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Engineers Week Chemical Engineering Distinguished Seminar: Nano-Layers for Drug Delivery: From Cancer to Wound Healing by Dr. Paula T. Hammond


240 Egan

February 22, 2017 12:00 pm
February 22, 2017 12:00 pm

Nano-Layers for Drug Delivery: From Cancer to Wound Healing

Dr. Paula T. Hammond, MIT

The alternating adsorption of oppositely charged molecular species, known as the electrostatic layer-by-layer (LBL) process, is a simple and elegant method of constructing highly tailored ultrathin polymer and organic-inorganic composite thin films. We have utilized this method to develop thin films that can deliver proteins and biologic drugs such as growth factors with highly preserved activity from surfaces with sustained release periods of several days; manipulation of the 2D composition of the thin films can lead to simultaneous or sequential release of different components, resulting in highly tunable multi-agent delivery (MAD) nanolayered release systems for tissue engineering, biomedical devices, and wound healing applications. Depending on the nature of the LbL assembly, we can generate thin films that rapidly release proteins or peptides within minutes for rapid hemostasis, or release growth factors and small molecule therapeutics such as anti-inflammatory drugs from weeks to several months. The LbL approach can be adapted to the modification of nanoparticle surfaces to introduce mediated interactions with cells that lead to uptake of the nanoparticle, release of drugs in specific regions, and targeting of the nanoparticle to cancer cells. These polyelectrolyte nanolayer assemblies can be generated to increase the half-life of the particle in the bloodstream by preventing adsorption of proteins via hydrated outer layers, and can also act as a sheddable “stealth” layer that prevents recognition of the particle as a foreign body by the body’s defense systems, and a means of staged delivery. It is possible to design nanoparticles that consist of several nanolayers wrapped around a drug loaded core particle to allow the combination release of siRNA to lower the defenses of cancer cells and chemotherapeutics in a time-dependent fashion that enables cancer cell killing effects in difficult to treat tumors.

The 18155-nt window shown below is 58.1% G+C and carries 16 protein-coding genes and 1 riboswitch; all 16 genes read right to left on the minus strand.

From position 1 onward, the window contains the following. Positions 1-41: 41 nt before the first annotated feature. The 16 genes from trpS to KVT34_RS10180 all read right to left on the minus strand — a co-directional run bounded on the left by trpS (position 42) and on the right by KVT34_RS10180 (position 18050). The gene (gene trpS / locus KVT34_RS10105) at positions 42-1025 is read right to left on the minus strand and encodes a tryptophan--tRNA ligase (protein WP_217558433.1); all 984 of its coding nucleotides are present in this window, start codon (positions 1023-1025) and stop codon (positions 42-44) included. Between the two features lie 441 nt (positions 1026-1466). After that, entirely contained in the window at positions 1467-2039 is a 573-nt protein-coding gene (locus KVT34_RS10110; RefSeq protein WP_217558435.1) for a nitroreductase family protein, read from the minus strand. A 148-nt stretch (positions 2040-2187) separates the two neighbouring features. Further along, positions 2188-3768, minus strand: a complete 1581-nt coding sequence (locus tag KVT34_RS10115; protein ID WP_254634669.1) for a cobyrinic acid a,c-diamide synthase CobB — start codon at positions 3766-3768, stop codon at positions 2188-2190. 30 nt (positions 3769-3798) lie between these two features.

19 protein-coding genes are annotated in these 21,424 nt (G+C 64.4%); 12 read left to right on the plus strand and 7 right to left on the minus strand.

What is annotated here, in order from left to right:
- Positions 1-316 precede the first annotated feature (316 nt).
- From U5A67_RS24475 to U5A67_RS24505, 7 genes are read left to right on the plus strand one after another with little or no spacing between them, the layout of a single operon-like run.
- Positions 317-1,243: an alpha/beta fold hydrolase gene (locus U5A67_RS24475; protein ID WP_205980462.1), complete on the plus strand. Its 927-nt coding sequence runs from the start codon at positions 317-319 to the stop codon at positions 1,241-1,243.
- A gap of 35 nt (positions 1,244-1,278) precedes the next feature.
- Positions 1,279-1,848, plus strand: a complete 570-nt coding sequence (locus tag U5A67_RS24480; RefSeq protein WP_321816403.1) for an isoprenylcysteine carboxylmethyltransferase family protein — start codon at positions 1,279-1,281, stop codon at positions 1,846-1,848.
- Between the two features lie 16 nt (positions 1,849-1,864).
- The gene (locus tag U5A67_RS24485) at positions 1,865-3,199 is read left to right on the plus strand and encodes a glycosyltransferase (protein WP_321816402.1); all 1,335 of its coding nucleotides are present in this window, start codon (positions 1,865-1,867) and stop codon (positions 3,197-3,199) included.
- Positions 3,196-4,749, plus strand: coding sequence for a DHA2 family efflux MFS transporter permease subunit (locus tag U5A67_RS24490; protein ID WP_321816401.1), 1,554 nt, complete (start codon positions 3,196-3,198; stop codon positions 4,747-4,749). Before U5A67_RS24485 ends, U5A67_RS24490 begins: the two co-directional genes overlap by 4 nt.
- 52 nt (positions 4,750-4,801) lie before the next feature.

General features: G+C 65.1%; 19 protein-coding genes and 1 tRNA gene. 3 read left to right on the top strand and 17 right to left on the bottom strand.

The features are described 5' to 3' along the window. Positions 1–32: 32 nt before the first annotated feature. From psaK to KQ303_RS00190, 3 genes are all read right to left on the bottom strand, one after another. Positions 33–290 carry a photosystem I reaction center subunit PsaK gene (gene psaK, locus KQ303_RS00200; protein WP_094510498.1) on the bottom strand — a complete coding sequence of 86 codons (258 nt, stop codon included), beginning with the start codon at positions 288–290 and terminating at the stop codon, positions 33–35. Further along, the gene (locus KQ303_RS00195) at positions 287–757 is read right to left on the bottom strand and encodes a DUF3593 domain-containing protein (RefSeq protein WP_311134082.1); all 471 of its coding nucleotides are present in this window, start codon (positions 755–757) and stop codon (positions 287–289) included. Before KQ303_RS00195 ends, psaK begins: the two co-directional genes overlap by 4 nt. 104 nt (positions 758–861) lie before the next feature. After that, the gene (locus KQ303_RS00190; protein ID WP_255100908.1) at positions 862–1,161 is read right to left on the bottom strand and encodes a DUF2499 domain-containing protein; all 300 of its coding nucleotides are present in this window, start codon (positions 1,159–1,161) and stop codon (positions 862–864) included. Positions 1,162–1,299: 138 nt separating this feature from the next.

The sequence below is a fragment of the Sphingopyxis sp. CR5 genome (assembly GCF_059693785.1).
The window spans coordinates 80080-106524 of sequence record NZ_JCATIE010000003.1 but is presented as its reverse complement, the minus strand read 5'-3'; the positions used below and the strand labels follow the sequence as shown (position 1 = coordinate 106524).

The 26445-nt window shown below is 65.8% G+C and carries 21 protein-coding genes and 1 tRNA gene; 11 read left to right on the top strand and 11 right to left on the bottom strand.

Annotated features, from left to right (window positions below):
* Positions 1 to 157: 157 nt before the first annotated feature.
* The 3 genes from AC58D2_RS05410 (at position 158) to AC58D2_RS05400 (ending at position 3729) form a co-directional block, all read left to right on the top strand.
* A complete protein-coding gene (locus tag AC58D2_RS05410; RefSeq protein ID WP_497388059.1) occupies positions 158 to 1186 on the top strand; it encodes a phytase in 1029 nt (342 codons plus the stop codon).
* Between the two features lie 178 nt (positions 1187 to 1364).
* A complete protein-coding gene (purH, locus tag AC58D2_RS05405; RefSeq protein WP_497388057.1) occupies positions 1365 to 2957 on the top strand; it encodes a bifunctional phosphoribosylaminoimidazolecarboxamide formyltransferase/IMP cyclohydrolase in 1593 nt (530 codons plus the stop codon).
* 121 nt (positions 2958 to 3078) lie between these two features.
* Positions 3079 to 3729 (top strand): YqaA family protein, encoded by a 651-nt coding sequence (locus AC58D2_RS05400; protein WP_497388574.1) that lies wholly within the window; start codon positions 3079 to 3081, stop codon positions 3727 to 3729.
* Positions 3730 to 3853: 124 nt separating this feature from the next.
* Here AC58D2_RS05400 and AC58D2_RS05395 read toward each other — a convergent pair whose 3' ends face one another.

Professor Paula T. Hammond is the David H. Koch Chair Professor of Engineering and the Department Head of the Chemical Engineering Department at the Massachusetts Institute of Technology, as well as a member of MIT’s Koch Institute for Integrative Cancer Research. Her research in nanotechnology encompasses the development of new biomaterials to enable drug delivery from surfaces with spatial and temporal control. She investigates novel responsive polymers for targeted nanoparticle drug and gene delivery. Professor Hammond was elected into the 2013 Class of the American Academy of Arts and Sciences.  She is also the recipient of the 2013 AIChE Charles M. A. Stine Award, which is bestowed annually to a leading researcher in recognition of outstanding contributions to the field of materials science and engineering, the AIChE Alpha Chi Sigma Award for Chemical Engineering Research and the Department of Defense Ovarian Cancer Teal Innovator Award. Prof. Hammond serves as an Associate Editor of the American Chemical Society journal, ACS Nano. She was one of the Top 100 materials scientists named by Thomson-Reuters, and World’s Most Influential Scientific Minds in 2014. Professor Hammond’s work on multilayer tattoos for transdermal DNA vaccines was featured on the PBS Nova program, “Making Stuff” with David Pogue, and her work in cancer was most recently featured in a TED talk and PBS special; she was also featured in the Chemical Heritage Foundation’s Catalyst Series: Women in Chemistry.